Wlliam Gilmore Simms
The Simms Review (Vol 17: Nos 1-2) >> ''A Forest of Sharp Bayonets at Your Breast'': The Nature of Resistance in ''Notes from Bartram'' >> Page 104

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Secondary Scholarship | 2009
Transcription 104 THE SIMMS REVIEW

The tone of this last line of "Palmetto Royal" differentiates it
from the conclusion of "The Snow Drop." In contrast to the defensive
posture of the leaves in "The Snow Drop," the fronds of the palmetto
have adopted an offensive pose "aimed at your breast" directed at the
reader him or herself, emphasized by the speaker's use of the second per-
son pronoun. The poem invites the reader to contemplate the tree, but the
palmetto's defenses demand that a distance be maintained. This enforced
buffer precludes any meaningful examination, reflected by the poem's
comparative brevity. The curtailed study is also figuratively reflected
by the absent translation of any metaphorical virtue. Simms does not
offer any interpretative signposts in "Palmetto Royal" like those in "The
Cypress" or "The Snow Drop" that help shape the translation of the tree's
qualities or explain their relevance to humanity. In contrast to the dignity
of "The Cypress" and the chastity of "The Snow Drop," it is impossible
to tease out the emblematic spiritual value of the palmetto other than its
adversarial nature.
Other poems in "Notes from Bartram" also contest Simms's abil-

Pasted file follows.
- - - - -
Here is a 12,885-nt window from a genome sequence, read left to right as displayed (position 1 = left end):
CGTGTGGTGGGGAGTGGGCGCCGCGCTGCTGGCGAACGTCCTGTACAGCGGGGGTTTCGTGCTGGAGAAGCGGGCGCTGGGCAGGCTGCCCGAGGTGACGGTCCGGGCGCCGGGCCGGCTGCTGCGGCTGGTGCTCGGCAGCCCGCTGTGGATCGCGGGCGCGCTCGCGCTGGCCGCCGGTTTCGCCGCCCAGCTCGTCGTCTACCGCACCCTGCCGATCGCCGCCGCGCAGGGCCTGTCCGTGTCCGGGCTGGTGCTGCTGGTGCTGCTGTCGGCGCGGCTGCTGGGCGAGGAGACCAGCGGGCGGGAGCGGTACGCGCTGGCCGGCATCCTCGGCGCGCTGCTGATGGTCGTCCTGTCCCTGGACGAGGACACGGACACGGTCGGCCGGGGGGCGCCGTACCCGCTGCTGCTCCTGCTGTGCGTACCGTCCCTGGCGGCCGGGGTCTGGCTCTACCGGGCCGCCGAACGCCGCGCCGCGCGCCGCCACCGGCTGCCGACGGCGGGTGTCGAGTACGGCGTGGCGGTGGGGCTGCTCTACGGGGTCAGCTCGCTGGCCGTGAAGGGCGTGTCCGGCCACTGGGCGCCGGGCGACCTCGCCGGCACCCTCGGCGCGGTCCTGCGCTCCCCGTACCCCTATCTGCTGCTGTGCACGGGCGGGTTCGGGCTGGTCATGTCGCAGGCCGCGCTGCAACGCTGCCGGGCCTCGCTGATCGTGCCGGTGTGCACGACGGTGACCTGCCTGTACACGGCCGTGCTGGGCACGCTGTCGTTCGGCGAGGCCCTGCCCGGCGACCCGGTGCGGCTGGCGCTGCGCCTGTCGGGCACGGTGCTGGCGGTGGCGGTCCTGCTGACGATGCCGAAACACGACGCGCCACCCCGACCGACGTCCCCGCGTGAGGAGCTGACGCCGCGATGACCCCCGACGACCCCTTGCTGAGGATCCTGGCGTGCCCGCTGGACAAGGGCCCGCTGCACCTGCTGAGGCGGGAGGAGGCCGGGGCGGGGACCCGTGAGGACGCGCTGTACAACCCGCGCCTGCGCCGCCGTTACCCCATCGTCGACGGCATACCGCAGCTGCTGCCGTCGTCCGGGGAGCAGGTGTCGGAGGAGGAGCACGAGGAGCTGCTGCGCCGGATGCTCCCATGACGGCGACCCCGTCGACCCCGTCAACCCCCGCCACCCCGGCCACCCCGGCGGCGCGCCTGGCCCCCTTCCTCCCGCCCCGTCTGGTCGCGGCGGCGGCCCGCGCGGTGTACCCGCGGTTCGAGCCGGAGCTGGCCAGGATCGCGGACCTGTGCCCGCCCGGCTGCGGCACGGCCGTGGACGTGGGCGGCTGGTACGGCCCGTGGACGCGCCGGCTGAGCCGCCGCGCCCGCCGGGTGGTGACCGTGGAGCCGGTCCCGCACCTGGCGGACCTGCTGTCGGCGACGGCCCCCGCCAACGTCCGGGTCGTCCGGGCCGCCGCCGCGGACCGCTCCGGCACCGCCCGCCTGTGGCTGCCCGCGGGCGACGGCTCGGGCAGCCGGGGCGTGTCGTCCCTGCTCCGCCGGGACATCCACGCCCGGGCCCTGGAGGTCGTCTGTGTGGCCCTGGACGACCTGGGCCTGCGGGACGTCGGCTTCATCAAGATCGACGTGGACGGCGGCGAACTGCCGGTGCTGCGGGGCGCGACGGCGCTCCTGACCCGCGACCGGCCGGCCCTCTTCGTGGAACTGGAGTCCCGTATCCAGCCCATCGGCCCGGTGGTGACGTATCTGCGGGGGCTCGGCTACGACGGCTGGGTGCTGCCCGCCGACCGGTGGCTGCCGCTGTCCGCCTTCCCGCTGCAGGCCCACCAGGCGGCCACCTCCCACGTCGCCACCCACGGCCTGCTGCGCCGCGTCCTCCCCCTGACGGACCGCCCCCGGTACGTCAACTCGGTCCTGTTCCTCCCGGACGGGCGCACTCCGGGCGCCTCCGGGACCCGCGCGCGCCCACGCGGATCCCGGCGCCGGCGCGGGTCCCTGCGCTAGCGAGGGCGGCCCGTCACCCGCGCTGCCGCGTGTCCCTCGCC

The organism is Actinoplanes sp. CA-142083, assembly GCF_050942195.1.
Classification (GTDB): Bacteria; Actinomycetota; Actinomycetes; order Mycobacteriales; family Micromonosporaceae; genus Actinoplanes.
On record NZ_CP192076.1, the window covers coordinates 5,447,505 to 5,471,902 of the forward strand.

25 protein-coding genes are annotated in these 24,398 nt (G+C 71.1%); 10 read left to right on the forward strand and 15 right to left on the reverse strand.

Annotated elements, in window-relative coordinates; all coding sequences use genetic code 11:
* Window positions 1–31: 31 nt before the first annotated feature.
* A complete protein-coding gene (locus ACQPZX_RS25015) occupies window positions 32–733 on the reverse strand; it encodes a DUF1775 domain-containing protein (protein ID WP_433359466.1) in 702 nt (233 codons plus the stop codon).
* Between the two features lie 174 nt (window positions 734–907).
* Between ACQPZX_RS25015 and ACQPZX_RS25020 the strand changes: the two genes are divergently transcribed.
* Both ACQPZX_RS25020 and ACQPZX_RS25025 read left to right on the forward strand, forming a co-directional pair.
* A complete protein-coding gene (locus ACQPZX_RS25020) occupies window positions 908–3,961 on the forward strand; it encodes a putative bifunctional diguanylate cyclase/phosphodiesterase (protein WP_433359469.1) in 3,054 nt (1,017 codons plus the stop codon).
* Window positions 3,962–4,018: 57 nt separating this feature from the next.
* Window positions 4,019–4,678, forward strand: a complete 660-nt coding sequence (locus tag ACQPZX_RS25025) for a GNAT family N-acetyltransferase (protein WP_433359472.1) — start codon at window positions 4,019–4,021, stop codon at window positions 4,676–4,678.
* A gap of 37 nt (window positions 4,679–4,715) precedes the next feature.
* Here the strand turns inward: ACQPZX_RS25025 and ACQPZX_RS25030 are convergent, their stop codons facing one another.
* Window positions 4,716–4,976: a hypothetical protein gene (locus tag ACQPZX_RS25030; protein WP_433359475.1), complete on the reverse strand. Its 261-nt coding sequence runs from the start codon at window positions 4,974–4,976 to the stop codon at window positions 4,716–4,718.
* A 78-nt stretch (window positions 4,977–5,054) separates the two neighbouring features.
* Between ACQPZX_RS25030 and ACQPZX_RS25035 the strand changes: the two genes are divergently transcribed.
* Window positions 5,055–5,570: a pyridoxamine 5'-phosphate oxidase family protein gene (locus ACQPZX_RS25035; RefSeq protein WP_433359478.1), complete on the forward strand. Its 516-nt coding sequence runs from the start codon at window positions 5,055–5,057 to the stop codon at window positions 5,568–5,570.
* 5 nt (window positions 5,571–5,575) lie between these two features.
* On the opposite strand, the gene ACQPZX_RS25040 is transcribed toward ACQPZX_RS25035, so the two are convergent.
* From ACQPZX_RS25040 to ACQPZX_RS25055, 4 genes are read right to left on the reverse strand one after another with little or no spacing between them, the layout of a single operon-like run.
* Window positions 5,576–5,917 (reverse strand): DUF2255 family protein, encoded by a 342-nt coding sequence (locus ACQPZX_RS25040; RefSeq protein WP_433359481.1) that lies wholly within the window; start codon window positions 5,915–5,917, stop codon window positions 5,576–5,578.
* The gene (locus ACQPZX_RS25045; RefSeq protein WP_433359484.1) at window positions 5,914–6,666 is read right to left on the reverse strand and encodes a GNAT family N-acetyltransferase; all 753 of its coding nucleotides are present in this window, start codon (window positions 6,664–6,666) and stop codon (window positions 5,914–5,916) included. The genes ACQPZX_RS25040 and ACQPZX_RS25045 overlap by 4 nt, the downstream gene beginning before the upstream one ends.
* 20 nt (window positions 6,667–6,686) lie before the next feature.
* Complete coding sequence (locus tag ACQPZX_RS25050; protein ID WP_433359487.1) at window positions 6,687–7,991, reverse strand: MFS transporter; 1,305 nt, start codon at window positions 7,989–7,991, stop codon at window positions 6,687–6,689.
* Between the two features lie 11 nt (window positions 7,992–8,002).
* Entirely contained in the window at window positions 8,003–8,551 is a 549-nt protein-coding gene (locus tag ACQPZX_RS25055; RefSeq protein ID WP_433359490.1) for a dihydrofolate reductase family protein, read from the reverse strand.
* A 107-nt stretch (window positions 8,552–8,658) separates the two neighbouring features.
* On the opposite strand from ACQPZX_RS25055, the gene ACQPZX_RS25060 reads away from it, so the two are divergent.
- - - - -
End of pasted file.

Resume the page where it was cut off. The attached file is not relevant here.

ity to explain nature's spiritual and poetical importance by the way the
plants and animals return the speaker's objectifying gaze. In this defiant
maintenance of their subjectivity, there is a quiet refusal by the environ-
ment to submit to or even acknowledge the authority of man or language,
especially the latter's power of signification. In "Wood Pelican," for
instance, the speaker draws the reader's attention to their collective mis-
taken assumption of human power and mobility:
Think you we move unseen?
Look, now, where broods yon sad Wood Pelican,
A sentinel, perch'd on topmost height of spire,
That watches, like some venerable sage,
The sports of the unconscious tribes below.
(Selected Poems 119)
The reader, again included by the speaker in the act of observation by the
use of the second and then the first person plural, is initially ignorant of
being watched. The narrator must point out that those who are ostensi-
bly surveying the environment are themselves under scrutiny by nature.
Rather than allowing itself to be reduced to an object of study, the pelican
remains independent and watchful, akin to a "sentinel."
Unlike "The Cypress" and "The Snow Drop," the speaker of
"Wood Pelican" does attempt an explanation of environmental behavior,